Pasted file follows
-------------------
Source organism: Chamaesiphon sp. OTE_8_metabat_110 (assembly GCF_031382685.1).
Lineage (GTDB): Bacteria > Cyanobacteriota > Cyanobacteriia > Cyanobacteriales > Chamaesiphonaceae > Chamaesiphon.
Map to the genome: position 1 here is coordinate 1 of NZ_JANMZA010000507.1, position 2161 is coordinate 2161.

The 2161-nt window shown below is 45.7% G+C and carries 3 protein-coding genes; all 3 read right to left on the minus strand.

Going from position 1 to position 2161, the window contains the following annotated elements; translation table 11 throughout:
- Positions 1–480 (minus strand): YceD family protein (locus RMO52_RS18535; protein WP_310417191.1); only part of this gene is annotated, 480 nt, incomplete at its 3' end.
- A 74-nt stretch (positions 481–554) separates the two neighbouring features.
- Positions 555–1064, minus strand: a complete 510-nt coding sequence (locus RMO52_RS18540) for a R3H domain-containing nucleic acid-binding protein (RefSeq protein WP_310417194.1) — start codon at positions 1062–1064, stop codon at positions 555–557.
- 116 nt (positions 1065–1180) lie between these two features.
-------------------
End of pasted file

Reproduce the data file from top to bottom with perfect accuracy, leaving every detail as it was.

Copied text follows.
Source organism: Chamaesiphon sp. OTE_8_metabat_110 (assembly GCF_031382685.1).
Lineage (GTDB): Bacteria > Cyanobacteriota > Cyanobacteriia > Cyanobacteriales > Chamaesiphonaceae > Chamaesiphon.
Map to the genome: position 1 here is coordinate 1 of NZ_JANMZA010000507.1, position 2161 is coordinate 2161.

The 2161-nt window shown below is 45.7% G+C and carries 3 protein-coding genes; all 3 read right to left on the minus strand.

Going from position 1 to position 2161, the window contains the following annotated elements; translation table 11 throughout:
- Positions 1–480 (minus strand): YceD family protein (locus RMO52_RS18535; protein WP_310417191.1); only part of this gene is annotated, 480 nt, incomplete at its 3' end.
- A 74-nt stretch (positions 481–554) separates the two neighbouring features.
- Positions 555–1064, minus strand: a complete 510-nt coding sequence (locus RMO52_RS18540) for a R3H domain-containing nucleic acid-binding protein (RefSeq protein WP_310417194.1) — start codon at positions 1062–1064, stop codon at positions 555–557.
- 116 nt (positions 1065–1180) lie between these two features.